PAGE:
Mizzou Store name change leads to mixed student feedback
The biggest change for the new Mizzou Store will be learning to call it by its new name, students said.
Jul. 08, 2013
MU’s University Bookstore officially changed its name June 1 and replaced the old sign with a new $5,800 one that reads “The Mizzou Store.”
This marks the second time the store has changed its name, which was last called the “Student Co-operative” from 1899 to 1939.
The store will keep the University Bookstore engraving on the outside of the building as part of MU’s history and tradition, said MU Marketing Manager Michelle Froese.
However, the name change itself was not taken lightly.
“It’s been the University bookstore for so long, but times are changing so that we offer more than just books,” Froese said. “Course materials are migrating more to a technological platform, so one of the questions we asked was, if you call yourself a bookstore, what happens 20-30 years from now when you don’t sell as many books? Does that limit what your customers look to you for?”
Shelby McGhee, junior and student store supervisor, said the store sells much more than just textbooks.
“They wanted to allow people to realize you don’t just get your books through the ‘bookstore’ now,” McGhee said.
Nevertheless, the new name entailed habitual changes for students.
“A lot of us thought it was kind of strange because it’s always been the University Bookstore, so it didn’t really make sense to change it,” Mizzou Store employee Campbell Thomas said. “I guess they wanted other stores to all have the same name, but it’s hard to remember to say.”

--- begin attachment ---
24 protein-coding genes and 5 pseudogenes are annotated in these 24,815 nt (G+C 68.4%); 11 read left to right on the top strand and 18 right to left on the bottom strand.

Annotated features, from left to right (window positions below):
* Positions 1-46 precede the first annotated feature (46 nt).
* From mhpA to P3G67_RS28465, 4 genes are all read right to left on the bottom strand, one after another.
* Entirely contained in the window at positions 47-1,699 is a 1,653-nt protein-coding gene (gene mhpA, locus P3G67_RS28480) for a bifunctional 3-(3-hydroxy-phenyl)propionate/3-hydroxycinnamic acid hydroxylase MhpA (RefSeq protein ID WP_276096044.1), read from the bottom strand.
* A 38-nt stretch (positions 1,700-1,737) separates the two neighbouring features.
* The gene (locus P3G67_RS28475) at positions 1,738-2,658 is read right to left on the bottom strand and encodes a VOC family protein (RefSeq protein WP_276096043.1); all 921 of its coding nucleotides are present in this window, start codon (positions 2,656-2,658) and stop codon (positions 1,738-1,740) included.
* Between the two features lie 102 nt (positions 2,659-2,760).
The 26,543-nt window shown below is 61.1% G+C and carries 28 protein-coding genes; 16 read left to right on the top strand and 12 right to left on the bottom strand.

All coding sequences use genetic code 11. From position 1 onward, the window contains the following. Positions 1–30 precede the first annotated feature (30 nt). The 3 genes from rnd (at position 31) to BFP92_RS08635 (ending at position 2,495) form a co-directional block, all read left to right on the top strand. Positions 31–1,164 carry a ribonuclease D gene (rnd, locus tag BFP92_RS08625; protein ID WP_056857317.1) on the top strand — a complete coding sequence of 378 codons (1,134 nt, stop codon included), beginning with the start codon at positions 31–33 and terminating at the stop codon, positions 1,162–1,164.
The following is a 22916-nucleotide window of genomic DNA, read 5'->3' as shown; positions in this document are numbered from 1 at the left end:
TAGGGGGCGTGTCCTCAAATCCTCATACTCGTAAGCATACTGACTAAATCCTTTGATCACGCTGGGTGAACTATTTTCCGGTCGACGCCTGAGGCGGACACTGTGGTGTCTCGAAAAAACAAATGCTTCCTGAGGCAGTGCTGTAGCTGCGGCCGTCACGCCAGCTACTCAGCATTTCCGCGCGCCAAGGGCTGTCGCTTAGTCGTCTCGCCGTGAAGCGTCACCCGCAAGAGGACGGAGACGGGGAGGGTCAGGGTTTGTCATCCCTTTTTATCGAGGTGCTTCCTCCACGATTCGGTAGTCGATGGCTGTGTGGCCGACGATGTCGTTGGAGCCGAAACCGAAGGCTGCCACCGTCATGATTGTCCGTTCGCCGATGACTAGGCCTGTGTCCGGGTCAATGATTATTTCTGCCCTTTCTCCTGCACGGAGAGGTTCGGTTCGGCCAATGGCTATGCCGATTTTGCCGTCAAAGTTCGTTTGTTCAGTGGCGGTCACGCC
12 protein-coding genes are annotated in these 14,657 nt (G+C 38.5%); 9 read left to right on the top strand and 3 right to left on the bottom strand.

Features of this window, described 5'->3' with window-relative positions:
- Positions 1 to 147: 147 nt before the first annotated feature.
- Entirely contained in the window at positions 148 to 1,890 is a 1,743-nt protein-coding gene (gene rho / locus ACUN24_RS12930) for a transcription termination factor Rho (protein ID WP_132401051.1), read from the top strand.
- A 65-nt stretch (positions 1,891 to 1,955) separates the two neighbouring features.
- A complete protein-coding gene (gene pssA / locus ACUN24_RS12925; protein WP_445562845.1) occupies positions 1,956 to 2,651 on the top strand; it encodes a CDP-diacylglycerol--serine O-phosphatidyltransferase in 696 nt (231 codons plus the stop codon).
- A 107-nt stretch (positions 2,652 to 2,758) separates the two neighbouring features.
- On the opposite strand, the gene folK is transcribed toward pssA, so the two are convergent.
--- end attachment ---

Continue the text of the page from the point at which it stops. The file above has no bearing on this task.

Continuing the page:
MU Summer Welcome leaders giving school tours to incoming freshmen were also affected by the change.
“I’ve definitely been practicing with my student groups as a Summer Welcome leader trying to say 'The Mizzou Store,' but 'bookstore' slips out sometimes,” McGhee, who is also a Summer Welcome leader, said. “It’s really just ingrained.”
Amy Sayers, a junior Summer Welcome leader, said it was hard to adjust at first because she was attached to the University Bookstore name, but the store staff helped the leaders adjust to the new name.
“Everyone was sad about it at first, but then they came in and gave us a presentation during our two weeks of training,” Sayers said. “And they explained the whole rebranding with moving away from textbooks, which does make sense.”
Junior David Wettroth was not a fan of the change.
“I feel it’s unnecessary. ‘The bookstore’ was a good name that explained it,” Wettroth said. “Usually when you go to other university stores, it’s called a bookstore; you’re not looking for ‘The Mizzou Store’ or anything.”
Regardless, The Mizzou Store had collected input before proceeding with the rebranding.
“They talked to (the Department of) Student Life, and brought in a company to interview students, employees and staff to hear as many opinions as possible,” Missouri Students Association President Nick Droege said. “They did get a lot of feedback before they tried to change the name.”
Droege said the store, which is a member of the National Association of College Stores and the Independent College Bookstore Association, also talked to other university bookstores who had gone through similar rebranding.
Other name changes, such as the University of Oregon’s Duck Shop, were met with enthusiasm, and Froese hopes for the same with MU’s.
“The uniqueness of our brand is not that we’re a university bookstore; there are tons across the nation, and there are a lot of MU’s out there,” she said. “But the thing that sets us apart as a university is the name 'Mizzou.' It makes sense that we change that brand and reflect that as The Mizzou Store.”
The Mizzou Store is also redesigning its interior by removing walls and moving sections around. The store also created a new website and Facebook page, McGhee said.
Droege said he thinks current students will find it hard to adjust to the name change but that the reasons behind it are valuable.
“If you look at the physical changes that are taking place in the store, there’s a hang out space now, for example,” he said. “It’s an atmosphere change more than a product change.”